Investors are exuberant and for good reason: the global economy is strong, corporate earnings are solid, Washington appears closer to delivering lower taxes on corporations and is signaling less restrictive oversight of the financial sector.
Thanks to that enthusiasm, Wall Street finished November with a broad rally that gave the Dow Jones industrial average its biggest gain since March and pushed it past the 24,000 mark for the first time.
Other market indicators also reached milestones on Thursday. The Standard & Poor's 500 index, which is widely followed by professional investors, had its biggest monthly gain since February.
Technology stocks, the biggest driver of the market's increase this year, were responsible for much of the gain, rebounding from a sharp pullback the day before. Financial stocks slowed a bit, but remain in the midst of a weeklong rally sparked by rising interest rates and encouraging words from regulators.
Investors were encouraged by the latest batch of economic data pointing to a pickup in global and domestic demand. But the run-up in the market really kicked in after developments in Washington gave traders fresh optimism that the Republican-led effort to forge a sweeping tax cut bill will succeed.
"A parade of data have surprised to the upside and that's helped underpin the market's tone," said Quincy Krosby, chief market strategist at Prudential Financial. "But clearly the move toward tax reform, moving through the hurdles, has the market poised for a tax reform package to be legislated either at the end of this year or early next year."
The S&P 500 index climbed 21.51 points, or 0.8 percent, to 2,647.58. The Dow jumped 331.67 points, or 1.4 percent, to 24,272.35. The average was briefly up more than 387 points.
The Nasdaq added 49.58 points, or 0.7 percent, to 6,873.97. The Russell 2000 index of smaller-company stocks picked up 1.84 points, or 0.1 percent, to 1,544.14. The major stock indexes all ended November with gains.
Stocks are being driven higher by a healthy economic backdrop and by the prospect that policy changes will fatten corporate profits.
The global economy is gathering momentum and a falling dollar has made American-made products cheaper overseas, benefiting U.S. corporations. And recent economic data have given investors more reason to feel bullish.
The Commerce Department reported this week that the U.S. economy grew at a 3.3 percent annual pace from July through September, the fastest in three years. Consumer spending and incomes posted healthy gains in October, the Labor Department reported Thursday.
American consumers, whose spending accounts for 70 percent of U.S. economic output, are in the sunniest mood since 2000, their disposition brightened by a healthy job market. The unemployment rate is at a 17-year low 4.1 percent.
The encouraging economic picture has pushed the yield on the 10-year Treasury higher. It climbed Thursday to 2.41 percent from 2.39 percent late Wednesday.
Investors are also enthusiastic about the Republican tax bill moving through Congress. On Thursday, Republican Sen. John McCain, who derailed the GOP effort to dismantle the Obama health care law last summer, said he would back the tax bill. The announcement was a major boost for the legislation, which would slash the tax on corporate earnings to 20 percent from 35 percent, reduce the likely taxes on foreign earnings and temporarily let companies immediately deduct the cost of investments from their taxes.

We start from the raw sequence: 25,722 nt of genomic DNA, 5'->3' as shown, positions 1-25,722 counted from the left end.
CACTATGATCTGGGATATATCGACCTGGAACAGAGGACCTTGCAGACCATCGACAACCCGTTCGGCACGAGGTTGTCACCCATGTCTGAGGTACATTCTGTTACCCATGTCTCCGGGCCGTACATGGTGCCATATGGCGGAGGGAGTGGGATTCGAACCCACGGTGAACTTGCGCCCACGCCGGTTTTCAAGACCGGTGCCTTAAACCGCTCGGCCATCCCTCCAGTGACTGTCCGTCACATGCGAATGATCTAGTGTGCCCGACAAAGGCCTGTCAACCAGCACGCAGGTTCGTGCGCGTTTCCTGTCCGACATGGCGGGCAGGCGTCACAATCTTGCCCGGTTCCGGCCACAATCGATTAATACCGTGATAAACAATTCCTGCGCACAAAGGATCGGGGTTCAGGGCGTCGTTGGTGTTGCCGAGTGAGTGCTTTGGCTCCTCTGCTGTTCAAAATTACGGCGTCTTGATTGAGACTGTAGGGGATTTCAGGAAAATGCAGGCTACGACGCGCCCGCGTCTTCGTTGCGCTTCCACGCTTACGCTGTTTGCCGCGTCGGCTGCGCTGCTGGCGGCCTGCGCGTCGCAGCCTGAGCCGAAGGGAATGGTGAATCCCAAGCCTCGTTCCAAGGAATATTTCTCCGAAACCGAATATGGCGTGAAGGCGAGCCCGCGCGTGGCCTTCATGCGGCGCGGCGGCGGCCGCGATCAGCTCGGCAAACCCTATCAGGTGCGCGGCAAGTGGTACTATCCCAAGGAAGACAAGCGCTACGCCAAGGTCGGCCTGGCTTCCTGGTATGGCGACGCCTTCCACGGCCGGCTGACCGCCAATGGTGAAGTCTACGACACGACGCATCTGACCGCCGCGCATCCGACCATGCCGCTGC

Traders have also welcomed the Trump administration's bid to reduce regulations, especially on financial firms, potentially boosting profits. The president's pick to run the Consumer Financial Protection Bureau, Mick Mulvaney, is expected to go easier on banks than his predecessor, Richard Cordray. Likewise, incoming Federal Reserve chief Jerome Powell has said he believes regulators can roll back some of the tougher bank rules imposed after the financial crisis.
Investors also have seasonality on their side. On average, December is the best month for stocks. And, while there are some warning signs and reasons for concern, analysts have some solid reasons to think December 2017 will be pretty good, too.
A day after technology stocks fell sharply, investors seized upon the lower share prices to buy into the sector. PayPal added $2.48, or 3.4 percent, to $75.73.
Banks and other financial companies posted solid gains. Goldman Sachs Group rose $6.28, or 2.6 percent, to $247.64.
Crude oil prices recovered from an early afternoon slide after OPEC and a group of allied oil-producing nations agreed to prolong crude output cuts until the end of next year. The move extends a policy that has helped lead to a significant rise in the price of oil over the past year.
Benchmark U.S. crude added 10 cents to settle at $57.40 per barrel on the New York Mercantile Exchange. Brent crude, used to price international oils, gained 46 cents, or 0.7 percent, to close at $63.57 a barrel in London. In other energy futures trading, wholesale gasoline was little changed at $1.73 a gallon. Heating oil shed 3 cents to $1.89 a gallon. Natural gas fell 15 cents, or 4.8 percent, to $3.03 per 1,000 cubic feet.
The dollar rose to 112.53 yen from 111.82 yen on Wednesday. The euro strengthened to $1.1896 from $1.1863.
Gold fell $8.90, or 0.7 percent, to $1,273.20 an ounce. Silver dropped 8 cents to $16.38 an ounce. Copper was little changed at $3.04 a pound.
Major stock indexes in Europe declined. Germany's DAX slipped 0.3 percent, while France's CAC 40 fell 0.5 percent. London's FTSE 100 lost 0.9 percent.
Earlier in Asia, Hong Kong's Hang Seng index gave up 1.5 percent, while Tokyo's Nikkei 225 gained 0.6 percent. Seoul's Kospi fell 1.4 percent. Sydney's S&P-ASX 200 declined 0.7 percent. India's Sensex lost 1.4 percent.